But the market failure/public good approach is, in economic theory, met with critique from what is called public choice theory. They point out that the above argument contains a realistic model of markets, but an idealised model of politics. In essence, they argue that while markets may fail, governments usually fail even worse, and for reasons largely associated with the information and incentive mechanisms of democratic institutions.
Public choice economists study three interrelated problems with modern democracy. First, majorities can exploit minorities (the “tyranny of the majority”). Second, organised minorities can exploit disorganised majorities (“rational ignorance” and “collective action” problems). And three, voting is irrational (costless “expressive voting”, weak incentives to information gathering).
You can see this in arts policy when organised minorities (such as any arts lobby) exploit disorganised majorities (e.g. taxpayers). Or when weak majority preferences defeat strong minority preferences (e.g. suppression of queer art). Or when voting becomes virtue signalling rather than honest preference revelation (e.g. inner city support for the ABC).
But a particularly brilliant young economist called Glen Weyl has come up with a way to fix all of this. It’s called quadratic voting, and you can read about it here, here, here in the context of corporate democracy, and in a particularly good essay discussing it in the context of ancient and modern democracy here. Some scepticism here.
Quadratic voting gets at the idea that intensity of preferences are not counted in normal voting. An indifferent majority can outvote a passionate minority (same-sex marriage is a good example) causing relatively small gains to the winners but imposing very large costs on the losers.
In normal voting, one person gets one vote (1p1v), and the price of the vote is zero. The problem is that someone who cares a little has the same voting power as someone who cares a lot.
Quadratic voting is the idea to modify a simple majoritarian framework to allow vote buying according to a quadratic rule. The total pool is then redistributed pro rata. There are two radical ideas in there: vote buying (and redistribution) and the quadratic rule.
A quadratic rule is that the price of a vote (under quadratic voting, you pay to vote) increases as the square of the number of votes. So if one vote costs A$1, 10 votes costs A$100, and 100 votes costs A$10,000. If I care a lot about an issue, I can influence a vote by paying a lot. The quadratic rule ensures that I can’t go too far with that, and that the size of the pool for redistribution also grows proportionately.
Vote buying is perhaps the one that people (who are not economists) get stuck on the most. Giving everyone only one vote, and making it free sounds fair, but it is economically inefficient. Any good that is free suffers tragedy of the commons, and voting is no exception. Because you have almost no power over what you end up with, you have little incentive to gather useful information or to vote your true preferences.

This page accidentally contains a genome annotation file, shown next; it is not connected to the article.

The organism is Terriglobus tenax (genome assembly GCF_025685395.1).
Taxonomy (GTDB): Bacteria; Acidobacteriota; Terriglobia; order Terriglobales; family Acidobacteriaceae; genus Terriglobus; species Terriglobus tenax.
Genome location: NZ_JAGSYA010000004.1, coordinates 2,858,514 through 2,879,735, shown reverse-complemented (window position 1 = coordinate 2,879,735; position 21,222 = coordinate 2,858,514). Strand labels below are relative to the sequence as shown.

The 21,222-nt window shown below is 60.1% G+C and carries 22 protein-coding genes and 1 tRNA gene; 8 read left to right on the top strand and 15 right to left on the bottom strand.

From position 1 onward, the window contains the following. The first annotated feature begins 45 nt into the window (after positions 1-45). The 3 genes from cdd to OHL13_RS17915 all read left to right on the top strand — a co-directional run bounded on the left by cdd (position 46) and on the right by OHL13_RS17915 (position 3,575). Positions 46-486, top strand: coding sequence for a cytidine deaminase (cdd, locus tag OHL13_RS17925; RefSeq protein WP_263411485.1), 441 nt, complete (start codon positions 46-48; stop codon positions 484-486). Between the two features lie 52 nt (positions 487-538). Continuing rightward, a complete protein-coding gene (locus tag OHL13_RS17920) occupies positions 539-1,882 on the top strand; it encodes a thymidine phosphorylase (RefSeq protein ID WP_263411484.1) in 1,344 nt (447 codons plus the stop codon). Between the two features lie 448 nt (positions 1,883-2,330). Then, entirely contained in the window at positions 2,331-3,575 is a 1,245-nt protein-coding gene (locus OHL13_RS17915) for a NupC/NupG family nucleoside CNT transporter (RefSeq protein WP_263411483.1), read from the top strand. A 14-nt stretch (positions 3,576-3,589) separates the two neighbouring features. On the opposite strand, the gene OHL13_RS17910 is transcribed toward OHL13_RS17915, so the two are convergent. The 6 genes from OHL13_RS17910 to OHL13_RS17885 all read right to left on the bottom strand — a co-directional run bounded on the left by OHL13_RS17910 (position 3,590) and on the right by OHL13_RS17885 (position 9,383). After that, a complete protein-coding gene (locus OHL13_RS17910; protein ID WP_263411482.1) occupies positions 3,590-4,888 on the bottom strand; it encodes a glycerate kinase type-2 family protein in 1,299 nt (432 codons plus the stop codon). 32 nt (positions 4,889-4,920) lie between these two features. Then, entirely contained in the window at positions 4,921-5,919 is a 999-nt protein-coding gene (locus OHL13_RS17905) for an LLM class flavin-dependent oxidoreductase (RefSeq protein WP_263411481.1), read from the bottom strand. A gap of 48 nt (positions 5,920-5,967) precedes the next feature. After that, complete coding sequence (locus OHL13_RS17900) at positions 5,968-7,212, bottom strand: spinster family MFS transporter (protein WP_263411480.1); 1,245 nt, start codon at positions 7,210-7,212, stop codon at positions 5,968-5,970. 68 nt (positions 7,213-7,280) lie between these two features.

The great virtue of quadratic voting is that it incentivises honesty about intensity of preference. It was actually discovered not in retail politics, but in honey bees (bees ‘vote’ to make collective decisions following a quadratic rule on the waggle dance). The mathematics of the idea are well worked out and show that it is an efficient and equitable collective decision mechanism.
What would quadratic voting look like if applied in the arts? Consider two hypothetical referenda: one to privatise the ABC, another to expand the funding and scope of the Australia Council for the Arts.
At the core of the politics of arts funding is the critical claim that it is just middle-class welfare (a majority exploiting a minority), or an elite imposing their tastes on the masses (an organised minority exploiting a disorganised majority). Think the ABC in the first instance, and the Australia Council in the second.
The Australia Council’s clients are a relatively small number of people and supporters, with elite tastes, who care a lot about an outcome. Against them are a majority of voters for whom this is a minor issue, yet they can be whipped into outrage. However, on the back of this play out Australia’s culture wars.
What we want to know is whether a mostly indifferent majority is actually harming a passionate minority by withholding further support in a way that in aggregate harms society, or whether it is the organised minority that is doing the exploiting, making this a pure and therefore socially costly transfer from the poor to the rich. It’s hard to tell who is actually harming who here.
Quadratic voting might fix this by subjecting an intensity-scaled measure of these minority preferences, which would ideally draw upon wealthy patrons, to a straight majority vote. A quadratic vote mechanism then redistributes the total vote sum pro rata, potentially compensating those harmed by a win in such outcomes (e.g. taxpayers who are non-supporters of the arts).
That would probably be a better mechanism than the enormously politically charged and divisive process we currently have, as built on a one-person-one-vote mechanism.
A referendum on privatising the ABC could also benefit from a quadratic vote. What we seem to have is a smallish number who passionately support the ABC, a small number who passionately oppose it, and a large number for whom it is really hard to tell whether they actually support it in a willingness-to-pay sense, or because it is a nice thing to say to someone doing a survey, or whether they mildly oppose it but don’t really care enough to get upset about it.
No 1p1v majority vote will never answer that question, but a quadratic vote would. And whatever way the result broke, it would reflect a genuine social welfare maximising outcome. And that would be a lot better than where we are now.